Equilibrium aspects of polycation adsorption on silica surface: How the adsorbed layer responds to changes in bulk solution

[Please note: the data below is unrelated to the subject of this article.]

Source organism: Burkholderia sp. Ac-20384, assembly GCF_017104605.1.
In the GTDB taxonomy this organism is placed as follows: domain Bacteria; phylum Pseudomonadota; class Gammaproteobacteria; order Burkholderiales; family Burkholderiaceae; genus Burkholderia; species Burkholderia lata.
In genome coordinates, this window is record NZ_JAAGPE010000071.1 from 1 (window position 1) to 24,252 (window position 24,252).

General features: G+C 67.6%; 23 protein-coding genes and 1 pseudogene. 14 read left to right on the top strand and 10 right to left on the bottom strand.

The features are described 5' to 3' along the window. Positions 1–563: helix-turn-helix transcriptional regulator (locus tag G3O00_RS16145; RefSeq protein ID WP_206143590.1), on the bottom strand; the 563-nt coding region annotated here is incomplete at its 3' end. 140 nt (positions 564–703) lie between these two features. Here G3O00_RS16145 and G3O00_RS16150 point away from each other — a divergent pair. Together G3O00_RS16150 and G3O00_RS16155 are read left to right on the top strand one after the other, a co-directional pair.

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Adsorption of cationic high molecular weight polyacrylamides (CPAM) (M-w is about 800 kDa) with different fractions of cationic units tau = 0.09 and tau = 0.018 onto silica surface was studied over a wide range of pH (4-9) and KCl concentration (c(s) = 10(-3)-10(-1) M) by in-situ null ellipsometry. We discuss how the adsorbed layer depends on the bulk conditions as well as kinetically responds to changes in solution conditions. The adsorbed amount F of CPAM increases with pH for all studied electrolyte concentrations until a plateau F is reached at pH > 6. At low pH we observed an increase in adsorbed amount with electrolyte concentration. At high pH there is no remarkable influence of added salt on the values of the adsorbed amount. The thickness of adsorbed polymer layers, obtained by ellipsometry, increases with electrolyte concentration and decreases with pH. At low c(s) and high pH the polyelectrolyte adsorbs in a flat conformation. An overcompensation of the surface charge (charge reversal) by the adsorbed polyelectrolyte is observed at high c, and low pH. To reveal the reversibility of the polyelectrolyte adsorption with respect to the adsorbed amount and layer thickness, parameters such as polyelectrolyte concentration (cp), c(s) and pH were changed during the experiment. Generally, similar adsorbed layer properties were obtained independent of whether adsorption was obtained directly to initially bare surface or by changing pH, c(s) or the concentration of polyelectrolyte solution in the presence of a preadsorbed layer, provided that the coverage of the preadsorbed layer was low. Once a steady state of the measured parameters (Gamma, d) was reached, experimental conditions were restored to the original values and corresponding changes in Gamma and adsorbed layer thickness were recorded. For initially low surface coverage it was impossible to restore the layer properties, and in this case we always ended up with higher coverage than the initial values. For initial high surface coverage it was usually possible to restore the initial layer properties. Thus, we concluded that polyelectrolyte appears only partially reversible to changes in the solution conditions due the slow rearrangement process within the adsorbed layer.